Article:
Months after the cancellation of MTV’s 2014 breakout hit Faking It, fans are still determined to bring it back on the air. Fans pulled together a petition almost as soon as the news broke; after accumulating over 15,000 signatures in the days following cancellation, the community is still going strong and now includes a website where they publicize updates, trending hashtags, and information about the show.
Two representatives who help maintain the petition, Amy Sullivan and Helena Gezels, spoke with The Daily Slice to discuss their goals and accomplishments.
“I started watching the show for the friendship between Amy and Karma,” Sullivan explained. “To me, when we got to the end, it was just like reading a book and realizing that the last chapter has been ripped out. It just left me hanging so much, and I know that’s the way a lot of people felt.”
The petition text points out the “groundbreaking work” Faking It has done for the LGBTQ community. The text connects the lack of representation on television to the higher rates of homelessness, suicidal tendencies, and depression that queer youth face. Both Sullivan and Gezels narrowed in on representation as a necessity for the show’s continuation as well.
“For me personally, it’s definitely the outstanding LGBTQ representation that Faking It has achieved over the years — as a teen comedy no less,” said Gezels. “There are several shows around that do LGBTQ representation, but few of them deal with with teenagers, and the very relatable struggles that LGBTQ teens go through.”
For Gezels, it was Amy, the label-less-but-definitely-queer main character, who stuck out to her as crucial to have on a show. Sullivan also noted that the story of Lauren in particular was compelling, given that she was the first intersex character with a spotlight. For some people, losing Faking It meant losing the only representation they had.
To acquire network attention, the petition runners have turned to both traditional and internet-savvy practices to keep the ball rolling. A common tactic after a show has been pulled off the air is for fans to send in their letters alongside special items that relate to the show, often food. For Sullivan, that food is donuts.
“When Faking It was first cancelled, people sent donuts to MTV,” Sullivan said when asked what her role has been so far. “I have been sending donuts to Hulu and Netflix. That’s kind of where I offer my services.” The donut reference is from a shirt that Amy, the main character, wears in episode one.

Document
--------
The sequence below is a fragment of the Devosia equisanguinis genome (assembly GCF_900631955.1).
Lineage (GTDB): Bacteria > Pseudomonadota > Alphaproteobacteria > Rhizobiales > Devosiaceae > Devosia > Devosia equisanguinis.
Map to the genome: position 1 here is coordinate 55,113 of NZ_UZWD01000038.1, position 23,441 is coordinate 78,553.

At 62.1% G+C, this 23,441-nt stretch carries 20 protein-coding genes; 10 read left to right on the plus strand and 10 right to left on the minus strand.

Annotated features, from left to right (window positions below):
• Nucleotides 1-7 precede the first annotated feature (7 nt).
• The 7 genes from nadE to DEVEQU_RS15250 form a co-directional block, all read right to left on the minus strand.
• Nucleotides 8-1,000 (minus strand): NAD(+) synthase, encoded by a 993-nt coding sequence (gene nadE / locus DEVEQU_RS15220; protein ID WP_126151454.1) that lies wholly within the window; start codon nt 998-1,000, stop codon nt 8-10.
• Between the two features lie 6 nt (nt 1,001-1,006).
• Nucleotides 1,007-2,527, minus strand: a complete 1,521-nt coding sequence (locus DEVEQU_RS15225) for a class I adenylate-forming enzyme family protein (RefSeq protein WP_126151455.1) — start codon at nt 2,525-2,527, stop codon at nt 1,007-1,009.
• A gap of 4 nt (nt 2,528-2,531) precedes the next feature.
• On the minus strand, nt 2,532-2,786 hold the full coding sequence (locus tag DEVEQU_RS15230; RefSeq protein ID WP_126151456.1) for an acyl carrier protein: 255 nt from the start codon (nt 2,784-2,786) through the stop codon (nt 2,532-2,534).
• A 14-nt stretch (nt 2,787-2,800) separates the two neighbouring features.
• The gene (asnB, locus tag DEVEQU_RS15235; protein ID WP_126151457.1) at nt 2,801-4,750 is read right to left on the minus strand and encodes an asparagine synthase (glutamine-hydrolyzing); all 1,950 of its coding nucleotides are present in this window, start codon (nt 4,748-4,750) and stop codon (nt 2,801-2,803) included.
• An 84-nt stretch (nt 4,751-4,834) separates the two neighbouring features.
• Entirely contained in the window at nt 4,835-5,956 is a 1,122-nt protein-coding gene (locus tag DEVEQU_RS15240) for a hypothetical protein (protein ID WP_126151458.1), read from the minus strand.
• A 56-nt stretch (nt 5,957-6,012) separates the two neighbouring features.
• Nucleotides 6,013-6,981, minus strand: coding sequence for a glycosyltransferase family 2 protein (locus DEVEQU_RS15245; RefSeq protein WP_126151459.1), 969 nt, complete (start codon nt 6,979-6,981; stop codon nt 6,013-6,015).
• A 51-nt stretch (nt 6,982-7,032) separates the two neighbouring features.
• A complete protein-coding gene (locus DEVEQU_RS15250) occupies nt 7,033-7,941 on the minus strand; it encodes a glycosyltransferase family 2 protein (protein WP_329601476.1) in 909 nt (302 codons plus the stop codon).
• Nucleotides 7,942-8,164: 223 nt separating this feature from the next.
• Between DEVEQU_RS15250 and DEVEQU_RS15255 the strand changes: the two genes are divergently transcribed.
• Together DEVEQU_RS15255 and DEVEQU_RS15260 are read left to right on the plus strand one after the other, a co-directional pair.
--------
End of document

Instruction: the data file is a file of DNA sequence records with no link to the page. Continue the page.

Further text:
Besides the donut-barrage, Faking It fans partake in community-building activities that take place largely online. Much of the audience, however, isn’t even in the States. Fans from dozens of countries have signed the petition. According to Gezels, the show was popular in Brazil, France, the UK, Italy, Spain, and Portugal, just to name a few.
“And while you would expect the show to get less attention the farther east you go, there are actually several fans from eastern countries, such as Russia and India. I think for them especially, the cancellation is a great loss, because acceptance of LGBTQ isn’t so self-evident there as it is in the West,” she noted.
It’s precisely because of this international audience that they choose to target streaming services like Netflix and Hulu, which would allow audiences easier (and legal) access. Though Hulu is harder to get ahold of, Sullivan reported that, by now, Neflix knows exactly who they are and what they’re after.
The petition currently has about 30,000 signatures, with a new goal of 35,000—a goal that almost matches the finale’s live viewer count of .40 million. A link to a timeline that details how MTV “mismanaged” the release of the show appears on the petition page, which Gezels created and has left largely up to interpretation. A few things stick out sorely, such as the extra-long gap between season 2A and 2B, the iTunes leak, and the depressing lack of promotion for season three. On a more positive note, the timeline shows the variety of awards Faking It won posthumously. The most recent of those was the four TV Scoop Awards that went to the show in early July.
Along with Hulu and Netflix, the petition is also aimed at FreeForm, the rebrand of ABC Family, which has not only a track record of LGBTQ representation, but also a new show with Katie Stevens, the actress who played Karma. As for MTV, Sullivan admits they’re saving that one for last.
“We don’t really know how to approach them yet,” she says. “They’ve gotten a lot of hate.”
But though the cancellation caused many people a personal pain, hate is absolutely not the message the petition is trying to send. It’s as much an attempt at getting the community to bond together as it is to get the show back on the air. “Every Friday, fans choose a hashtag to get trending on Twitter, and then it’s just about gathering the audience together for a few hours to tag the networks and let them know we’re still out there,” said Sullivan. Once the hashtag is chosen, it appears on the website so everyone can participate.
Both Sullivan and Gezels are positive about their chances. After explaining the largely uncounted overseas fanbase and how that could appeal to Netflix as they seek more traction internationally, Gezels explained with optimism, “We know that we have to justify why we think the show deserves another chance despite the ‘bad ratings,’ but I think that we have plenty of arguments to make a strong case here, both in terms of quality (the show was good) and quantity (the show was popular).” Any fan of the show knows, of course, that Faking It was both, despite MTV’s claims to the contrary.
Last week, fans gathered together to get “New Home For Faking It” trending. If you’re a fan of the show, here’s your call to action: Sign the petition and voice your opinion with the hashtag of the week to get Faking It back on the air.